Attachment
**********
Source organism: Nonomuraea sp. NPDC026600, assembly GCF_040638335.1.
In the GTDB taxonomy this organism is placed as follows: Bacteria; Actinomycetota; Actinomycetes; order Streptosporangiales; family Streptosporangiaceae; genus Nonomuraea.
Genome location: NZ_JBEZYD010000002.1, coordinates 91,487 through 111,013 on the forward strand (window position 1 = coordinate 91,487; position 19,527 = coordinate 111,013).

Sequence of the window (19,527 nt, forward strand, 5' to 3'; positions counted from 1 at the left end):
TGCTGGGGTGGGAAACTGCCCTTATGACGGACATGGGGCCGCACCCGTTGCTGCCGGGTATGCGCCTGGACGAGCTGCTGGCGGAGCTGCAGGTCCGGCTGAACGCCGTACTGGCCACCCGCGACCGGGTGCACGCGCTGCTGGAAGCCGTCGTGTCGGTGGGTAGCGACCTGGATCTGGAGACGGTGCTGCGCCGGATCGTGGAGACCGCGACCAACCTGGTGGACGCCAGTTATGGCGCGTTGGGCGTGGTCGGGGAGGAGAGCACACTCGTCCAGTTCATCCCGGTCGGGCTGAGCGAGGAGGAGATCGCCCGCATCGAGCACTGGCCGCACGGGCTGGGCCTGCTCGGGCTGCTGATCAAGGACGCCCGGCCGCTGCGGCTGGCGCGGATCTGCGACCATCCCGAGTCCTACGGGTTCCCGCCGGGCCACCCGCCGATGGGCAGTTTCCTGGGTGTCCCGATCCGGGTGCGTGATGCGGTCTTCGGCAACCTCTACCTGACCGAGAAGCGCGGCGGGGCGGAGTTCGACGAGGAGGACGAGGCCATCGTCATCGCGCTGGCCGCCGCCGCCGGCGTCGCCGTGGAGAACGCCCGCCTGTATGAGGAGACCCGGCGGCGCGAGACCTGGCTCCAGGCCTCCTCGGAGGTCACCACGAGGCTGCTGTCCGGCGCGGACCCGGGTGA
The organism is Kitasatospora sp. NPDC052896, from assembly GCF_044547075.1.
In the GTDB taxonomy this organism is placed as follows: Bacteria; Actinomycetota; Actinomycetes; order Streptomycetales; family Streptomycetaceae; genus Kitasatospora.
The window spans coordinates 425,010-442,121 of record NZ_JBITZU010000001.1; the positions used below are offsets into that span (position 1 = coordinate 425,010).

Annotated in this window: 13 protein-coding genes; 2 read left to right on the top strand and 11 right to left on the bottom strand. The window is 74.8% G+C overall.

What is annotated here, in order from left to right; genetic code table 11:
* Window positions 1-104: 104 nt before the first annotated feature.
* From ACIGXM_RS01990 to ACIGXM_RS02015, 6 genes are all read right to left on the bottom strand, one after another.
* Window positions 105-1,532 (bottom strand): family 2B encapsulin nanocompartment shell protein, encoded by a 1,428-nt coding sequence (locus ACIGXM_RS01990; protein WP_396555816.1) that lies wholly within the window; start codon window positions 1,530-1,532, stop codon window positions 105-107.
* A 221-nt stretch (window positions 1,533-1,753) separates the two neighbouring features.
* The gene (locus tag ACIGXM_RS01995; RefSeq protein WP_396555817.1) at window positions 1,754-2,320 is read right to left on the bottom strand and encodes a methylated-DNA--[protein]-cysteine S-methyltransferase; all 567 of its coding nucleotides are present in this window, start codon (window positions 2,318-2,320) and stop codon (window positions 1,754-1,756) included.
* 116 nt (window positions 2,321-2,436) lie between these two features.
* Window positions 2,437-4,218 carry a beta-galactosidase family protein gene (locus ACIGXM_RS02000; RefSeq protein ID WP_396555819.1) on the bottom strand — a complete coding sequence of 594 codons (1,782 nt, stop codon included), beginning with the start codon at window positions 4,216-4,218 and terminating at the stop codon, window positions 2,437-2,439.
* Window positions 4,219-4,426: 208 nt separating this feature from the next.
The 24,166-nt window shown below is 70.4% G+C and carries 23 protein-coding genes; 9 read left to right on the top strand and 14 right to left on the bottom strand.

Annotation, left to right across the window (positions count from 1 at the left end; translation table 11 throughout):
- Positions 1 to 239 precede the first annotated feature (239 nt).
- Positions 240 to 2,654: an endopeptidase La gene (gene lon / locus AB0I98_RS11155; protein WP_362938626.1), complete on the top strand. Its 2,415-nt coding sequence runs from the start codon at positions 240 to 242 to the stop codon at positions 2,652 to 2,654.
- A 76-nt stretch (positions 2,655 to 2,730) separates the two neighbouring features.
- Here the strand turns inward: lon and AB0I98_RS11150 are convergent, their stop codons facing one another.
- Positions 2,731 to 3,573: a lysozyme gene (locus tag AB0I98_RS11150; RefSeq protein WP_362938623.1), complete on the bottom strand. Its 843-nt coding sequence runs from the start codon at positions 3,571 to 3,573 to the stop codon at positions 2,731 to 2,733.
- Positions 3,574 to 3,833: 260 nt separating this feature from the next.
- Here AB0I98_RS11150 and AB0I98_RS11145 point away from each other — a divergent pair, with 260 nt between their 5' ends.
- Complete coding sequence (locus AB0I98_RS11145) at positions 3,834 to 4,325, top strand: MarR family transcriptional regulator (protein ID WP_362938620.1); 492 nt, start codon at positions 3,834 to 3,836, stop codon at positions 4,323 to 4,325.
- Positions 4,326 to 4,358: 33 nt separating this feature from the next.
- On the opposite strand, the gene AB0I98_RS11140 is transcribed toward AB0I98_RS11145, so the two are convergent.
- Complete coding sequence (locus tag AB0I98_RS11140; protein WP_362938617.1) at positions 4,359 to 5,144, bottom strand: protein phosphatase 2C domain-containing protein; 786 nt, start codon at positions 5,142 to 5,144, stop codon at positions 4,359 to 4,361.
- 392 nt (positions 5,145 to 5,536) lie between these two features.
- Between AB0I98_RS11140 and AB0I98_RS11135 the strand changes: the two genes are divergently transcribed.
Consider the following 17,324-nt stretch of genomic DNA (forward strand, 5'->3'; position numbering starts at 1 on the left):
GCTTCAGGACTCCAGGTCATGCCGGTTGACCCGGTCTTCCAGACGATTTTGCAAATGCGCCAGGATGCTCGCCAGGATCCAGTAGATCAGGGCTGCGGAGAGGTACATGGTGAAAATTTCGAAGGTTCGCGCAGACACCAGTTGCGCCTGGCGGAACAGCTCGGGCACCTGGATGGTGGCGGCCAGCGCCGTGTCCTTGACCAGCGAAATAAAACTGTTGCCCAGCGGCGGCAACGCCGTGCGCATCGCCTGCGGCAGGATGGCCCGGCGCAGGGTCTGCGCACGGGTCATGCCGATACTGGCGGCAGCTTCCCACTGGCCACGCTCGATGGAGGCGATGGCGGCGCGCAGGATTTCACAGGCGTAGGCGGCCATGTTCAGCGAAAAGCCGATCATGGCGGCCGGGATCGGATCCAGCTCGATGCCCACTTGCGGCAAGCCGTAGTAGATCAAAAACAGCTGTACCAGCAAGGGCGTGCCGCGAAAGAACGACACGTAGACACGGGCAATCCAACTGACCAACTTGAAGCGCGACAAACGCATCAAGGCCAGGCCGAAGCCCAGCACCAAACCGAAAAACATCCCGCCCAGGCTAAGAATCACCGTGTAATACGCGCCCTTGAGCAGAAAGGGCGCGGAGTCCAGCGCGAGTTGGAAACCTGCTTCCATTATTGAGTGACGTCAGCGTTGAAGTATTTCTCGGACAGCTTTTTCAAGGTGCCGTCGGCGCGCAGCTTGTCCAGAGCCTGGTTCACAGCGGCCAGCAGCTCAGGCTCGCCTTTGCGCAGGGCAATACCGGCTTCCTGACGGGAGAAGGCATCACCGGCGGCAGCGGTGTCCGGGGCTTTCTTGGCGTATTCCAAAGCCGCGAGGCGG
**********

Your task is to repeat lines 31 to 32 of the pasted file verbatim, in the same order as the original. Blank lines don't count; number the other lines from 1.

- Complete coding sequence (locus tag AB0I98_RS11140; protein WP_362938617.1) at positions 4,359 to 5,144, bottom strand: protein phosphatase 2C domain-containing protein; 786 nt, start codon at positions 5,142 to 5,144, stop codon at positions 4,359 to 4,361.
- 392 nt (positions 5,145 to 5,536) lie between these two features.